A perimeter firewall appliance (i.e. Cisco ASA, Sonicwall, Checkpoint) are devices that sit on the perimeter of the network.  THese devices also allow ports/protocols into the internal networks, polus will also handle controlling outbound traffic, address translation, usually they do VPN terminations (where a client connects to the edge device and has access to all internal hosts).      The perimeter devices can get expensive too.    

The idea behind any successful firewall setup is to be as restrictive as possible.    If you only want to publish a www server to the public, then all you want to allow though is port 80 traffic to that 1 host.    No need to open up a large range of services if they are never going to be used....  

Most firewall setups include the creation of 'security zones'   The 'public' zone is outside the network and never to be trusted.   'Inside' zone is the internal lan and can be trusted.   'DMZ' is a zone setup in between the inside and outside where hosts that will service the public are usually setup.   One would usually only allow traffic from the public into the dmz.... never directly into the inside if it can be avoided.  

The ports that need to be opened depend on the applications you want to publish.   Most are fairly well known... port 80 = www, 443=https, 25 = smtp, but ports can be configured differently depending on your needs.   Again, only open ports for traffic that you want to allow.   If you're not running a web server, dont open port 80.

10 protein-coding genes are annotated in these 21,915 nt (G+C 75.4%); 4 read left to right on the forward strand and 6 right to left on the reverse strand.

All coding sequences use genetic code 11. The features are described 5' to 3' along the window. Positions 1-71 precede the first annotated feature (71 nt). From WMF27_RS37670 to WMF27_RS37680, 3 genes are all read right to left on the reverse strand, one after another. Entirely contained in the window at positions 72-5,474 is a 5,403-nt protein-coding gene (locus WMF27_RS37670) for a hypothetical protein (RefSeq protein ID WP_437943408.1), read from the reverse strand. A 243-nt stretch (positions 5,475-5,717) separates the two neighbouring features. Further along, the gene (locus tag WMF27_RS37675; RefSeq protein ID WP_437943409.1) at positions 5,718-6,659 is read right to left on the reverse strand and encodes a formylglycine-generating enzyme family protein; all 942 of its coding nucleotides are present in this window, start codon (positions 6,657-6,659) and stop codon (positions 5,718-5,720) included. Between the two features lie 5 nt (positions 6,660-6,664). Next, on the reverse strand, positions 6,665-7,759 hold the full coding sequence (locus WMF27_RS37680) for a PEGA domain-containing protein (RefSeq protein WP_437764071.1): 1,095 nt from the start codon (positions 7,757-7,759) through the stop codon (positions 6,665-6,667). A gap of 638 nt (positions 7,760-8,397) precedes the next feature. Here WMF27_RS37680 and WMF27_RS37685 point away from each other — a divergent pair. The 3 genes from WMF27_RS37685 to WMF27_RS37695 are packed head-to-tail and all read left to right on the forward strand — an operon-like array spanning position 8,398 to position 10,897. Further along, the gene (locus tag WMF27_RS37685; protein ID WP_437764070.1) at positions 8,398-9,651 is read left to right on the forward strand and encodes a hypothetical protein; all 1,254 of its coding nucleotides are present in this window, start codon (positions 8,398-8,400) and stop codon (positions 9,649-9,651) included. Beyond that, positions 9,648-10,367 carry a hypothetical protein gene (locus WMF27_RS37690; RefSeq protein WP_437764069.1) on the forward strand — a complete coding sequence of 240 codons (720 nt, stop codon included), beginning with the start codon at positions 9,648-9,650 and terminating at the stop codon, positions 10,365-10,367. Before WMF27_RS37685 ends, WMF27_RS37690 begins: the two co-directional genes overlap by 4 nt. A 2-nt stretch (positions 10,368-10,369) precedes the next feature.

There are many books written on this subject and go into much more detail than what I can do here in a few paragraphs.   That littel bit that I wrote could easily be expanded into several essays.  

So if you want to learn about this, get ready to start reading:

That's just for starters....

The ports you need to open depend on the services you want to publish.  

on all the firewalls i setup, i let the following services out to the internet from the users:

port 22, 80, 443.
your public servers will need be able to talk on ports 25 and 53 to send mail and do DNS.

for companies that use ftp you need to allow 21.  That is about it.  

Now if you have a firewall between servers in your network you are going to need a lot more ports.

port 445 is for network file sharing, and then port 53 is for dns, 25 for mail, ... i could go on.  You just need to know what services are NEEDed for company usage.  Yeah, i want UDP port 554, but that is for streaming video and in most cases, wastes company bandwidth and is blocked.

When i setup a firewall, i determine what servers i have, and then what ports they use.  Then only allow connections on those ports, to those servers.  

Say i have a FTP server, i would only allow access to that server on TCP ports 20 and 21.
Your DNS server only needs UDP port 53 allowed to it.

Best Practices states that you should block everything, then allow each service (or port) on a need basis.  

Once you block all the ports, you can usually look at your firewall logs and see what ports are trying to be used.


Grasshopper very impressed.

Teacher very old :)

Teacher actually very smart.  Very good answer